So said Uncle Joe (Stalin), or something like this; not wrong either as the Wehrmacht found out to it's cost.
There is a sort of Moore's* law of making things by which for every doubling of quantity, costs drop by 20% or so- without any limit that's apparent as yet. It's why you can now buy a $75 smartphone that has more computing power than the Apollo moon mission.
Ford's 1908 to 1927 model T is the poster boy for this effect, so maybe we should call it the T law.
And it doesn't only apply to manufactured items; cars and other assembled things are scalable; but so is a large part of all human endeavour- from the roads these cars drive on, to mining , farming (especially farming), entertainment (including creative elements), health care and even government.
It is this mechanism and pretty much only this mechanism that enables our planet to support 7 billion people in health and comfort that not even a few hundred thousand could enjoy in paleolithic times- notwithstanding disparities, then and now.
But this statement of the T law is a bit backwards; a more useful expression of it is that the prosperity which supports our long and comfortable lives is primarily a function of total population. A better life for all comes along as a consequence of their being more of us - provided we continue to manage the side effects of greater population density effectively of course.
But an ever increasing sub-set of humankind seems to be choosing to repudiate the crucial importance of scale for our wellbeing while ranting on about self sufficiency, sustainability, 'smaller is better' and the evils of globalisation. And railing against the internal combustion engine, shale oil, corporate farming, big business, (big everything actually) and sliced bread- when it is precisely these things that are providing them with the personal freedom to push their destructive anti-development, anti-everything-productive agendas. They're the new version of rich kids embracing socialism so as to give the finger to their parents.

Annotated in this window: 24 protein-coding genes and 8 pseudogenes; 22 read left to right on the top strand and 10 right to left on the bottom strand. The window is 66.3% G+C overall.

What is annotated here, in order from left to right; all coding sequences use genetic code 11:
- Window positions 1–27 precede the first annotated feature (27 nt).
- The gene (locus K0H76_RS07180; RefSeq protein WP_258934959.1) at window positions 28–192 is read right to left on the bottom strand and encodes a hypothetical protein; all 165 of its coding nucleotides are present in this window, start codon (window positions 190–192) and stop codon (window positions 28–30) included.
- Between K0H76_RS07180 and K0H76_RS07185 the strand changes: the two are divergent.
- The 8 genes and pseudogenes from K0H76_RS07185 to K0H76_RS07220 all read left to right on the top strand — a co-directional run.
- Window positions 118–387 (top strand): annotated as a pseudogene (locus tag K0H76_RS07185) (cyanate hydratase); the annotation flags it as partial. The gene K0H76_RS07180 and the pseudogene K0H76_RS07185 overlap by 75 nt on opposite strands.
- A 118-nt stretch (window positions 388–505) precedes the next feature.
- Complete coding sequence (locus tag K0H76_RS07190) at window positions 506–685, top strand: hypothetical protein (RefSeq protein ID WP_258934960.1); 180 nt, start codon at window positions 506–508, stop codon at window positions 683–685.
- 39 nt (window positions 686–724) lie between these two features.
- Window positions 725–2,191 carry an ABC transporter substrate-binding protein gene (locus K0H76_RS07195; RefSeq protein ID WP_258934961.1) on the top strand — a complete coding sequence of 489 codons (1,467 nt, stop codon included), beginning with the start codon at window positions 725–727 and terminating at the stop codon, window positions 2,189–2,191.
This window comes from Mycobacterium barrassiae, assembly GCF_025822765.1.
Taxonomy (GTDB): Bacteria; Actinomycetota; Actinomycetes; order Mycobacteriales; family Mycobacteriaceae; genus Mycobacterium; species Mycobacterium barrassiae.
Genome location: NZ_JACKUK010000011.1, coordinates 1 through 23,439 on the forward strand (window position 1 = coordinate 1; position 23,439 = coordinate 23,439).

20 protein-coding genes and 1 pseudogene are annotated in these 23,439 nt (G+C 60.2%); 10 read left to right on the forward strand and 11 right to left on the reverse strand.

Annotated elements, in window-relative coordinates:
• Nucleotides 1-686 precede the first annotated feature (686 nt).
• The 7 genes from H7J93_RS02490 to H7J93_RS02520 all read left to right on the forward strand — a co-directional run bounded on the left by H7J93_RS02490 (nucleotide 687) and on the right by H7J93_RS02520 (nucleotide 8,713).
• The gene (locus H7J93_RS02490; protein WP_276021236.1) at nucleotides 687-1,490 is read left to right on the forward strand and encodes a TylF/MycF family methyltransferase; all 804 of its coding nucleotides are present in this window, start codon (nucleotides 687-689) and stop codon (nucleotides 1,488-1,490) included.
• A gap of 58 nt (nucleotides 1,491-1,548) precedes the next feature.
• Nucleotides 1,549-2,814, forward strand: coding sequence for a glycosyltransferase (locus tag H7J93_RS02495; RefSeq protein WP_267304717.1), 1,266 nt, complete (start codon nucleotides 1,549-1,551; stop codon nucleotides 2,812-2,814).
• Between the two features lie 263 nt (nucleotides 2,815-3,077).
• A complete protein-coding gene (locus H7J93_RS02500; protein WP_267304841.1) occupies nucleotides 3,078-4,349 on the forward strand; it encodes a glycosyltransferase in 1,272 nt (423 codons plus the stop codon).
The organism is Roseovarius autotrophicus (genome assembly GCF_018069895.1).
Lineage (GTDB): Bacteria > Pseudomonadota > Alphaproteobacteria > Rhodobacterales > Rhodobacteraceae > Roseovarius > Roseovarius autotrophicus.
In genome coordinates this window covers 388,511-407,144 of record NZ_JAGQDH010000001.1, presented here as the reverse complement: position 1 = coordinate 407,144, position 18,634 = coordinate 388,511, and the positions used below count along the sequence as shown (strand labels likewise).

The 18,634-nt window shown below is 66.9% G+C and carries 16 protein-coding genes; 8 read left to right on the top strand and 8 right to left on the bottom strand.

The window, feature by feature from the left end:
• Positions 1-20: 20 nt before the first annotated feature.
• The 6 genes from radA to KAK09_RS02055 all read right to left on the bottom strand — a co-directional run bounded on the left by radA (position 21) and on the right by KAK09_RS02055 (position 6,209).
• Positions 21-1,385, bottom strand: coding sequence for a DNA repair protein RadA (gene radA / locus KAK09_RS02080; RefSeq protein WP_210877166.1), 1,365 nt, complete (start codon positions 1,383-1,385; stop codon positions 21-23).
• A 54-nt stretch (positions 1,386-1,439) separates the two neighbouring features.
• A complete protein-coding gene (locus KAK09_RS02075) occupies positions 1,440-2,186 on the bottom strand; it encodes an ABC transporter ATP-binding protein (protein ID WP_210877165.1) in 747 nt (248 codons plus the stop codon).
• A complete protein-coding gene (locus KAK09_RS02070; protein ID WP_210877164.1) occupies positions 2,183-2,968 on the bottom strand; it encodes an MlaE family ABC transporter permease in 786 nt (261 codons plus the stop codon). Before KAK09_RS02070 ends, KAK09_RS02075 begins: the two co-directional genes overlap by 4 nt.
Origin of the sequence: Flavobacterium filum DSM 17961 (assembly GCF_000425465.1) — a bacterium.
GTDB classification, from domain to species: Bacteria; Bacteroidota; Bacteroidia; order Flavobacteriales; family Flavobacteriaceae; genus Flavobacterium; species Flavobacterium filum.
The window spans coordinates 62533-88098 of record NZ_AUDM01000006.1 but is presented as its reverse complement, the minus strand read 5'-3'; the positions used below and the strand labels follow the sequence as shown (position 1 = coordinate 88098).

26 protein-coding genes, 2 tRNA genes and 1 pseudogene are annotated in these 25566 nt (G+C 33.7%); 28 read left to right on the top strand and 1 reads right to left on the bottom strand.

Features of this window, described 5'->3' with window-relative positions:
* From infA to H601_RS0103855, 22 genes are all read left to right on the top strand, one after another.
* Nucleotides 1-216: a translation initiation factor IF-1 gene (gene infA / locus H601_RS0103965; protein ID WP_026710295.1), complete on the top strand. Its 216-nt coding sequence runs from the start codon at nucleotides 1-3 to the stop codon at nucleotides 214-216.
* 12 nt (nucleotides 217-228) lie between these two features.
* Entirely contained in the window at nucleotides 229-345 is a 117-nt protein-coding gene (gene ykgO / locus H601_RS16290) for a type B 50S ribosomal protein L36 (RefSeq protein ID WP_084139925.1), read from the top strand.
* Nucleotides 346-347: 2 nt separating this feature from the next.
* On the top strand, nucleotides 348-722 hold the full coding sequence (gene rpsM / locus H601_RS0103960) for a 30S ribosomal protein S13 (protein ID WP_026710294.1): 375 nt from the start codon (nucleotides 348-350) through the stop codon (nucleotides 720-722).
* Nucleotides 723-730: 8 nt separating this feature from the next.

Not that we don't need sensible judgement as to how we use the contents of this now-opened Pandora's box.
But contrary to populist views, there don't appear to be any looming resource shortages that will be limiting, although maintaining adequate air and water (fresh and salt) quality is a challenge we'll need to apply ourselves to.
And as threats go, AGW (human caused global warming) is flavour of the month but whatever the human contribution is to the general warming we've been experiencing since the last glacial maximum (around 24,000 years ago) current trends seem to be within longer term historical norms, and don't look like unduly straining our capacity to adapt. Well need to keep an eye on this though.
But WINTER IS COMING- the next ice age is a real threat.
It will surely cause us to lose scale to the extent that civilisation is unlikely to survive in anything but vestigial form. Which won't be a good thing except by putting an end to sillynesses such as personal trainers and unsustainable causes like "organic" food.
But if this current interglacial stretches out for long enough (with a bit of help from AGW?) and the world doesn't succumb to religious nutters like Greenpeace, just maybe we can get enough in the bank to ease us through to the next benign climatic period, or even better, get a toehold off-planet.
That feels better, now where was I?
Ah, closer to home, it's the same lack of understanding of the T law that causes people to complain about how expensive kites are by comparison to similar things that are made in much larger volume (clothes, even tents). They tend to blame rip-off manufacturers and retailers instead .
Of course kites are expensive for what they are -the entire world kite industry (not including Indian paper fighters) is smaller than Mid Canterbury's small seeds sector- and there are only 30,000 people living here.